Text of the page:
First Impressions: Super Monkey Ball: Banana Splitz
Posted by Sammy Barker
Do the splitz
It’s a bit of a shame that Super Monkey Ball has been relegated to launch window fodder. SEGA’s zany primate-populated pseudo-puzzle platformer felt like a breath of fresh air when it debuted on the Nintendo GameCube ten years ago, transforming a basic gameplay concept into something cute and, most importantly, memorable.
But an overzealous SEGA was quick to oversaturate the wafer-thin concept, recklessly releasing too many entries in the series and ultimately condemning AiAi and crew to the closet — destined only to be dusted off for for platform launches and smartphone ports.
Super Monkey Ball: Banana Splitz on PlayStation Vita is the next outing for the sphere-encased apes, and unsurprisingly it feels as familiar as a Coca Cola commercial on Christmas TV.
Inspired by its iOS outings, Super Monkey Ball: Banana Splitz includes the option to control your chimpy chariot using tilt controls. The implementation works fine, but is a little too imprecise for our tastes. It’s on the PlayStation Vita’s swift but nimble analogue sticks, then, that Banana Blitz feels most comfortable.
Levels are made up of faithfully short sprints to the goal, with scores of bananas to collect along the way. Hazards punctuate the bizarrely poised airborne mazes, with one wrong move plunging your protagonist to his doom.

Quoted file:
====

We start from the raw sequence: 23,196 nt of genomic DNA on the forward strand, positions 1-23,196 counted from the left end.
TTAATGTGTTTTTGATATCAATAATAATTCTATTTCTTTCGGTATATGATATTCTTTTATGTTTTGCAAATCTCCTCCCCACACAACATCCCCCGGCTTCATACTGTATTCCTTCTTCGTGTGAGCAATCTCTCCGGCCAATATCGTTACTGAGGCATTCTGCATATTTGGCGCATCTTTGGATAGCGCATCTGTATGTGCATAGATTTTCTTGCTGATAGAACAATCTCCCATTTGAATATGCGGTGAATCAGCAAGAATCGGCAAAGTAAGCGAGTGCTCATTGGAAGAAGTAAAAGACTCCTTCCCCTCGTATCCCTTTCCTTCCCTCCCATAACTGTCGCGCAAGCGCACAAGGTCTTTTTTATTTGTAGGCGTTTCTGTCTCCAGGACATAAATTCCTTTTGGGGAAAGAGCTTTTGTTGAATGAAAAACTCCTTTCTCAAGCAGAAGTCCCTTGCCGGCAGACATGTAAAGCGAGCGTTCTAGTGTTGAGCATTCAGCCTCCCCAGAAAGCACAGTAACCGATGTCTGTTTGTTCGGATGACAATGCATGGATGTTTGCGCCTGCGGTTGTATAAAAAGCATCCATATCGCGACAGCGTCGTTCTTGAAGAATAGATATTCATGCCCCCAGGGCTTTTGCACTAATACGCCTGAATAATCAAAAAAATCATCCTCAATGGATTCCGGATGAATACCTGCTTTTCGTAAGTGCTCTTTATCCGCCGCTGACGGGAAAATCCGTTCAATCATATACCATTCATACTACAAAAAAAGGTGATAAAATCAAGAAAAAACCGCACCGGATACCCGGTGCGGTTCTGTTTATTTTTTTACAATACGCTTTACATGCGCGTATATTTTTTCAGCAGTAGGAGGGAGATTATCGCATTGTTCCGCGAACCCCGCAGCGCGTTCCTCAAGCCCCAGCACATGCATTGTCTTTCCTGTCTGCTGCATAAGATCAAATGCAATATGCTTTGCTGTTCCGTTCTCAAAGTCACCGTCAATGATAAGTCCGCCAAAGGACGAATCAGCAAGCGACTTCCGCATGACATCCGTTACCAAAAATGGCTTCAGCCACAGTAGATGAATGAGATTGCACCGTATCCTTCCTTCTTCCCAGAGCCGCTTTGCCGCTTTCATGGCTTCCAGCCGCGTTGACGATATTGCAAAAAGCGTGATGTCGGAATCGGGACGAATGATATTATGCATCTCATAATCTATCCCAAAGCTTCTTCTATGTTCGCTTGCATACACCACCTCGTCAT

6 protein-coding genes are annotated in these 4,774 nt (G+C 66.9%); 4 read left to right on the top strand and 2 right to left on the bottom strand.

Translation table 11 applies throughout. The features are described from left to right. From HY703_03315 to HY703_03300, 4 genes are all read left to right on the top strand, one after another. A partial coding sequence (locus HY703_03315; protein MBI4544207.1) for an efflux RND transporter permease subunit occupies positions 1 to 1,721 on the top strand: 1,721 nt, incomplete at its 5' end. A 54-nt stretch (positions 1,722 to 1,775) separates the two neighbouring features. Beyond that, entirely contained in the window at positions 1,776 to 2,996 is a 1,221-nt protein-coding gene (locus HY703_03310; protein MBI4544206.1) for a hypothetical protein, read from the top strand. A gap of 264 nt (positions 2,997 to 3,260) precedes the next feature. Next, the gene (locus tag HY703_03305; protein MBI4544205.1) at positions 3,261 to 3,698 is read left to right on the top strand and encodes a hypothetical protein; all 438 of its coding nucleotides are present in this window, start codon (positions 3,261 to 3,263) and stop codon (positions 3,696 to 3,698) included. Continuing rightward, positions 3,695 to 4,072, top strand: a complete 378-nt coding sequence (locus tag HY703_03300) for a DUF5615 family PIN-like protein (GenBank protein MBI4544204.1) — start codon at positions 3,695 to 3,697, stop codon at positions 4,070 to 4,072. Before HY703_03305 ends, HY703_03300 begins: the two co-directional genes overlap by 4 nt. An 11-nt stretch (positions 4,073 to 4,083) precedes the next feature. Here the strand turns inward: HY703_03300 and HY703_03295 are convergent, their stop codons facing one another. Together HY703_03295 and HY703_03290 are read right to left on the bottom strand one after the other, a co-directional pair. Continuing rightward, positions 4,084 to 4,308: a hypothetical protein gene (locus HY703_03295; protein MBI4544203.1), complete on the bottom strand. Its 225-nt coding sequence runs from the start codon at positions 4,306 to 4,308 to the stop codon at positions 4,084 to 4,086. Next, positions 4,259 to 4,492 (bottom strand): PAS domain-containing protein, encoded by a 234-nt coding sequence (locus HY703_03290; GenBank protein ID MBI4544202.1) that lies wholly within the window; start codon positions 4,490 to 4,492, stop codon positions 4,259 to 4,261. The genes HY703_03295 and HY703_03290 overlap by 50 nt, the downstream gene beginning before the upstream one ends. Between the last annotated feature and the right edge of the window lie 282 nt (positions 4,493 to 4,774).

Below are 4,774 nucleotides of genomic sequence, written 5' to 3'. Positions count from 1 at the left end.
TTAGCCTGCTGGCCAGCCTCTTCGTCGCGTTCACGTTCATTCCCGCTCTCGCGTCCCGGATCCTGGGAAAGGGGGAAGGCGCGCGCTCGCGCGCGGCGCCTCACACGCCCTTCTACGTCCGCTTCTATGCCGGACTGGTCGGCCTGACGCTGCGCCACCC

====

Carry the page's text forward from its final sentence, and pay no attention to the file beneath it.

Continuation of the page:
Visually the game looks unsurprisingly stunning, with the presentation soaked in saturated colours that glow brightly on the PlayStation Vita’s sumptuous five inch screen.
But while we enjoyed our time with the game, we came away worryingly fulfilled. Super Monkey Ball’s never lost the playability of its predecessors, but it has lost some of its charm. The game is functionally fine but ultimately a bit unambitious. Perhaps our scepticism can be attributed to the limited nature of our demo, with the game’s fancy level editor — which promises to let you create custom levels based on photographs snapped with the PS Vita’s cameras — missing in action. Popular mini-games such as Monkey Target were also absent from our hands-on.
Regardless, we can’t shake the feeling that as dependable as Super Monkey Ball may be, there are more appealing releases in the PS Vita’s launch window, leaving this banana split less appetising than it probably should be.